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Juglans regia, the Persian walnut, English walnut, or especially in Great Britain, common walnut, is an Old World walnut tree species native to the region stretching from the Balkans eastward to the Himalayas and southwest China. The largest forests are in Kyrgyzstan, where trees occur in extensive, nearly pure walnut forests at 1,000–2,000 m altitude (Hemery 1998)—notably at Arslanbob in Jalal-Abad Province.

Description

Juglans regia is a large, deciduous tree attaining heights of 25–35 m, and a trunk up to 2 m diameter, commonly with a short trunk and broad crown, though taller and narrower in dense forest competition. It is a light-demanding species, requiring full sun to grow well.

The bark is smooth, olive-brown when young and silvery-grey on older branches, and features scattered broad fissures with a rougher texture. Like all walnuts, the pith of the twigs contains air spaces; this chambered pith is brownish in color. The leaves are alternately arranged, 25–40 cm long, odd-pinnate with 5–9 leaflets, paired alternately with one terminal leaflet. The largest leaflets are the three at the apex, 10–18 cm long and 6–8 cm broad; the basal pair of leaflets are much smaller, 5–8 cm long, with the margins of the leaflets entire. The male flowers are in drooping catkins 5–10 cm long, and the female flowers are terminal, in clusters of two to five, ripening in the autumn into a fruit with a green, semifleshy husk and a brown, corrugated nut. The whole fruit, including the husk, falls in autumn; the seed is large, with a relatively thin shell, and edible, with a rich flavor.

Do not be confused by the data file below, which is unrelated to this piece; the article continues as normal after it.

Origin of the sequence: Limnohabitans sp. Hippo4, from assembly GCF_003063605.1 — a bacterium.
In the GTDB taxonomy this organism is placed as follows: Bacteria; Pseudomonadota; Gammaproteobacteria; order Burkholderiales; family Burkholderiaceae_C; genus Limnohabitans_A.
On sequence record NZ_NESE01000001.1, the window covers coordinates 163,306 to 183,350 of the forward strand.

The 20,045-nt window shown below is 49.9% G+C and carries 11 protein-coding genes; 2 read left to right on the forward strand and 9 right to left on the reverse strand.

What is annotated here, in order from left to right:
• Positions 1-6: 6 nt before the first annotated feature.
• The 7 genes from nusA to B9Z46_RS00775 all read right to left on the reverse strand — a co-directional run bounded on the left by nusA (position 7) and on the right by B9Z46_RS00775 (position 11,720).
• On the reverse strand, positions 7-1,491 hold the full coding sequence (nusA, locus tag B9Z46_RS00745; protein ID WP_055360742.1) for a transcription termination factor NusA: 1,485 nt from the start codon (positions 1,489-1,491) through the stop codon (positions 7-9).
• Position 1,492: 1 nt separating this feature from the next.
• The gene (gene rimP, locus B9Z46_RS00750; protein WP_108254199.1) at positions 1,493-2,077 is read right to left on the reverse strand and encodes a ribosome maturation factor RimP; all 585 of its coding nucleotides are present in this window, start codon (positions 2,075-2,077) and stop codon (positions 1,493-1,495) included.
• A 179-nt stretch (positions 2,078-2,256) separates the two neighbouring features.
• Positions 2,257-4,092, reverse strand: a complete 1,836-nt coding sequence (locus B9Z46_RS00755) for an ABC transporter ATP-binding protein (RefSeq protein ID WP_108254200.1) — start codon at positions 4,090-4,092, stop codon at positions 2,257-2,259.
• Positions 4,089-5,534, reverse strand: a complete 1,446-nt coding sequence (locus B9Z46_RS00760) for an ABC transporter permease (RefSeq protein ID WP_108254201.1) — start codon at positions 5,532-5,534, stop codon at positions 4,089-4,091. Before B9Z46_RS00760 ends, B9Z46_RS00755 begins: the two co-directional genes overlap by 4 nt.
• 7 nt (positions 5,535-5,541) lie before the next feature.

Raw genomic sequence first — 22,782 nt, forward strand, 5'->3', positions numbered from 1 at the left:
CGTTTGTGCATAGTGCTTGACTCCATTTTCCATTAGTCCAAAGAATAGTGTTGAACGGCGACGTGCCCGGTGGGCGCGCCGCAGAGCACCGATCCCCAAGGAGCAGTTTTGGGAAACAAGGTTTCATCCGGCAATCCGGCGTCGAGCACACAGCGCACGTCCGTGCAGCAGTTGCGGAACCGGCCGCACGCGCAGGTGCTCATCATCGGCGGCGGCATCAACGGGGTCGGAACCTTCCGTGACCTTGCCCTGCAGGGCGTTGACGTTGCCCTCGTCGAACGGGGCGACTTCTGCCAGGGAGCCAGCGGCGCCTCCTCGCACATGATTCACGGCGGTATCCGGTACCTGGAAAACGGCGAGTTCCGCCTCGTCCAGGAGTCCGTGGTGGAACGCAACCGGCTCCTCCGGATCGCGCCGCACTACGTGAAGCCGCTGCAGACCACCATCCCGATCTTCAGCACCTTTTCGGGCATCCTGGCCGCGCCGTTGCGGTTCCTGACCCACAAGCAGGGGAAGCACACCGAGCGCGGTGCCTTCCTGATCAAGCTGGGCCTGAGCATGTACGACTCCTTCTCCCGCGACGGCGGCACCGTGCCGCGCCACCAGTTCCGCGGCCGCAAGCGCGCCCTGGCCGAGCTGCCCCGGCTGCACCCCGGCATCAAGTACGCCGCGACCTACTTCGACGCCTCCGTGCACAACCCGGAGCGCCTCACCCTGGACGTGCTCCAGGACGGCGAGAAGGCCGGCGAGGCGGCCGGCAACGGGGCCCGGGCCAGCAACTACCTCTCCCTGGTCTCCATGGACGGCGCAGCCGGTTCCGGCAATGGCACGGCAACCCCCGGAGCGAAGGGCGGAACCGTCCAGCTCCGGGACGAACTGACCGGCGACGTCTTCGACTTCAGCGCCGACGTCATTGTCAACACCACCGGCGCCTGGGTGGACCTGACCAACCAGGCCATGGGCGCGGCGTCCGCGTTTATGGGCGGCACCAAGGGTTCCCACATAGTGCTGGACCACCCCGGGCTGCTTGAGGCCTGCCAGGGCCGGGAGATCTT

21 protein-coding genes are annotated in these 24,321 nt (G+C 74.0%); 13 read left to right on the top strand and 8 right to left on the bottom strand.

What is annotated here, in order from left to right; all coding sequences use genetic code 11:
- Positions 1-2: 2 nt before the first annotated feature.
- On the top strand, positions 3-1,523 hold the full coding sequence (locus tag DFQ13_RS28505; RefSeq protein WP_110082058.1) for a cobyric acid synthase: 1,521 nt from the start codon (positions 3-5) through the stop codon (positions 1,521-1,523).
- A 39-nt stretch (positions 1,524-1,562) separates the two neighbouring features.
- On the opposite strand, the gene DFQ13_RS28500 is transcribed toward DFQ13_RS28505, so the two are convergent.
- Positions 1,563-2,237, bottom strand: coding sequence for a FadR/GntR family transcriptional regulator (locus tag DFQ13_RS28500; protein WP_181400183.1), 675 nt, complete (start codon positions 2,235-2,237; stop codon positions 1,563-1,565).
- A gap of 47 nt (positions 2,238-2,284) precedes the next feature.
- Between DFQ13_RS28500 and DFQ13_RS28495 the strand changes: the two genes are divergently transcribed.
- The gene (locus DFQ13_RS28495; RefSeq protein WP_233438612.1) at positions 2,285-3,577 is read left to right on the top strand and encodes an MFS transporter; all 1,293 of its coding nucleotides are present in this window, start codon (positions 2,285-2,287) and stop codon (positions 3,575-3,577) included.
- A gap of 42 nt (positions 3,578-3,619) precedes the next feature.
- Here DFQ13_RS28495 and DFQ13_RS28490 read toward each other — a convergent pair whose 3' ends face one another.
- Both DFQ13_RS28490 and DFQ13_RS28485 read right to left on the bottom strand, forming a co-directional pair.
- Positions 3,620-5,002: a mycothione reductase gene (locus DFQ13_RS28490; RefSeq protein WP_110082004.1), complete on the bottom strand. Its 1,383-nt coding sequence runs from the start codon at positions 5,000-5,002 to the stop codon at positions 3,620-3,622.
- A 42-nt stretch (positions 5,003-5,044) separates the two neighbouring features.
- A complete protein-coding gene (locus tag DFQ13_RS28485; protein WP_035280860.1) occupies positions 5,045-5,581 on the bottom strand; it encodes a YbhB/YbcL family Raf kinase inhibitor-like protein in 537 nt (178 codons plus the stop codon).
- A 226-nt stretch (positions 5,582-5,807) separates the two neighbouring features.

Taxonomy

The Latin name for the walnut was nux Gallica, “Gallic nut”;[1] the Gaulish region of Galatia in Anatolia lies in highlands at the western end of the tree’s presumed natural distribution.

For the etymology and meaning of the word in English and other Germanic languages, see our article “walnut”. In the Chinese language, the edible, cultivated walnut is called 胡桃 (hú táo in Mandarin), which means literally “Hu peach”, suggesting the ancient Chinese associated the introduction of the tree into East Asia with the Hu barbarians of the regions north and northwest of China. In Mexico, it is called nogal de Castilla,[2] suggesting the Mexicans associated the introduction of the tree into Mexico with Spaniards from Castile.

The Old English term wealhhnutu is a late book-name (Old English Vocabularies, Wright & Wulker), so the remark that the Anglo-Saxons inherited the walnut tree from the Romans does not follow from this name.

Cultivars

J. regia ‘Buccaneer’ produces an abundant crop of seeds. A self-fertile cultivar, it produces pollen over a long period and is thus a valuable pollinator for other cultivars. The tree is about the same size as an open-pollinated walnut, it comes into leaf very late and so usually avoids damage by late frosts.

Distribution and habitat

Original habitat